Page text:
Animism in the modern Igorot-landia is not recognized as a separate religion; rather, it is part of our custom and traditions.

Animism makes us believe that our dead forefathers are living with us invisibly as spirits. 

A myth has it that the dead were once visible, but they go home to burial caves. The dead became invisible after the living defeated them in a war. The living prepared balls of fire targeted at the dead, and the dead became rolls of camote stem upon contacting fire.

One of the favorite stories that my grandmother Dolores Baniaga Lizardo loved telling us was about an orphan. Because the orphan was abused by her relatives, she started to look for her parents' burial ground. She crossed many mountains and when she finally saw her parents, she received beans to plant for food. She was driven away to the land of the living because it was prohibited to have a living person in a burial place.

These stories are mere childhood tales. But they say something about our culture.

Nowadays, we still believe that we live with out dead ancestors. We believe that we get sick when our dead forefathers speak to us. We believe that the spirits around us can help us and can cause bad things to us, too.

When we butcher pigs or chicken during occasions, we spare a slice of meat for the dead. We assume that they are around us and they may consume whatever is placed on the plate set aside for them.

When orating, we talk to them. The elders call on their names during rituals.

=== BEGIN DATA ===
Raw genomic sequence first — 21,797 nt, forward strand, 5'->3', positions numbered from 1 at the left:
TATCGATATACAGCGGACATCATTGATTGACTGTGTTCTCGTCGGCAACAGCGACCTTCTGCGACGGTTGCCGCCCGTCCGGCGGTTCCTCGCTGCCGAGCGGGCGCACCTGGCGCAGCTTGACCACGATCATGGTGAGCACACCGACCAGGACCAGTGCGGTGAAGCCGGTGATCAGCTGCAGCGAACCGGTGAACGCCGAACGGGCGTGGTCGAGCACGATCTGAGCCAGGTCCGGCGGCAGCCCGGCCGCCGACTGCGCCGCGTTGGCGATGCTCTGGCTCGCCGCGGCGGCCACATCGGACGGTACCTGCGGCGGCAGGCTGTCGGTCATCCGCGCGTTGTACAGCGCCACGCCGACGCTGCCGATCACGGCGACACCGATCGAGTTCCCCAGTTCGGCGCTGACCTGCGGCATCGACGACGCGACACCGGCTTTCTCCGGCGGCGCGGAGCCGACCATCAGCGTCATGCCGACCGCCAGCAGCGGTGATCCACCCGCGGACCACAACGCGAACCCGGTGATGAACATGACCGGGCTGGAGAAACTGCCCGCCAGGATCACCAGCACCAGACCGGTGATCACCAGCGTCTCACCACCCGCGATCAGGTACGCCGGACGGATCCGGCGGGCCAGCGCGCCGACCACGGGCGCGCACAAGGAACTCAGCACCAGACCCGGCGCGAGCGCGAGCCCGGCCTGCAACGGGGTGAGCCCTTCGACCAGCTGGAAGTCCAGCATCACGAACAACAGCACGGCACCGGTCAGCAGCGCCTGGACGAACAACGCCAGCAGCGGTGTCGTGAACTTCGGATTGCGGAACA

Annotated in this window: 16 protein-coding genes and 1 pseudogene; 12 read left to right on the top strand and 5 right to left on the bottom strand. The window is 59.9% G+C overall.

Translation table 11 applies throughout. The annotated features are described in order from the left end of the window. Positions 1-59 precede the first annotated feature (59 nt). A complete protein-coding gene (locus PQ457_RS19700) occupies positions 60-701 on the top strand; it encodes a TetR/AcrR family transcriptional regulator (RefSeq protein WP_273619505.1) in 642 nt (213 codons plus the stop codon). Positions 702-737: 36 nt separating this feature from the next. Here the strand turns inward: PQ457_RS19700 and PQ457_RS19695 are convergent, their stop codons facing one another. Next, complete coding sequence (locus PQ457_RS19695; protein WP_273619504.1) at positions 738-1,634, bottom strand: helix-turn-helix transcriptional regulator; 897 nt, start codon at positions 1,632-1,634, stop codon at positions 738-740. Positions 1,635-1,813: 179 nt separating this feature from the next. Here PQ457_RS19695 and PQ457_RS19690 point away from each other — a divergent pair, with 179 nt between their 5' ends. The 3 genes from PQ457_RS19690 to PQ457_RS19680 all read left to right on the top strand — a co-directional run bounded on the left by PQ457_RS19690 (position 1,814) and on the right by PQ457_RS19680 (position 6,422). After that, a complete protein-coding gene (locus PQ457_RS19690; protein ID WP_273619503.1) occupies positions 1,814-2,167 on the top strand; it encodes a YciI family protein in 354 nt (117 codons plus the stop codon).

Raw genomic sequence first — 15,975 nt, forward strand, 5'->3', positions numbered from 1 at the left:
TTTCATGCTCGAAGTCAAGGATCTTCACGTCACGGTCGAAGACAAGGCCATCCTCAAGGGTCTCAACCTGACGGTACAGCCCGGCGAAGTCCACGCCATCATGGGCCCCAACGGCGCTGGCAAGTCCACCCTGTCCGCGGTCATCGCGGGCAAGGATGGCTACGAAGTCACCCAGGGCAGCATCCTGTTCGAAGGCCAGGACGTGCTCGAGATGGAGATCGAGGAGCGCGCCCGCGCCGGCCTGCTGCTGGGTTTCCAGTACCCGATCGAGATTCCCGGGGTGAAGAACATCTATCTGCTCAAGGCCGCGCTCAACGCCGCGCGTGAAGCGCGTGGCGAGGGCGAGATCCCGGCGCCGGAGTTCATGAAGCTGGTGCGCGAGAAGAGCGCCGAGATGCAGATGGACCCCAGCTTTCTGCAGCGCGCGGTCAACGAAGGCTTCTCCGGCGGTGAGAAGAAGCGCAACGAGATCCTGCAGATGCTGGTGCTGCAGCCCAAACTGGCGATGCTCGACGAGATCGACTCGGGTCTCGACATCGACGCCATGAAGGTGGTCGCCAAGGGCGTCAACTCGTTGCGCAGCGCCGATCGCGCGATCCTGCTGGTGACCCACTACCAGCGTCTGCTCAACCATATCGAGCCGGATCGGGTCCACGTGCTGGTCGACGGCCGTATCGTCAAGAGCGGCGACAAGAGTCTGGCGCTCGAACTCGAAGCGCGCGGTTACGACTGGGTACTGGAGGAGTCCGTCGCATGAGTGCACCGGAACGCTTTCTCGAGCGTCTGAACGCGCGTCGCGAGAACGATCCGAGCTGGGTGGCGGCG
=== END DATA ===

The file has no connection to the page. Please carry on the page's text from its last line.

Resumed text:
When my brother got sick after playing soccer, a faith healer said one of our cousins cheered for my brother during the game. Upon learning about it, my mother offered my cousin a piece of meat and water. Afterwards, my brother got well.

In college when I started boarding a room, I grew a terrible flu that got me sick for weeks. A faith healer said my uncle complained over my expenses for renting out when I could stay with my cousins for free.

The practice of animism is being criticized by some Igorots who claim to have been enlightened with God’s word. Come to think of it, animism is another religion that collide with Christianity that arrived in Sagada in early 1900's. With our acceptance of God, we made animism part of our culture.

Some get irritated when they see us see a faith healer for a medical condition. They say it is medicine that will make a person well.

However in Sagada, the tension on animism against Christianity and Medicine is light. People practice Christianity and attend to rituals prescribed by animism. They go to the hospital as well as to the faith healer, a set up of modern animism that is a root of peace in this humble town of the Cordilleras.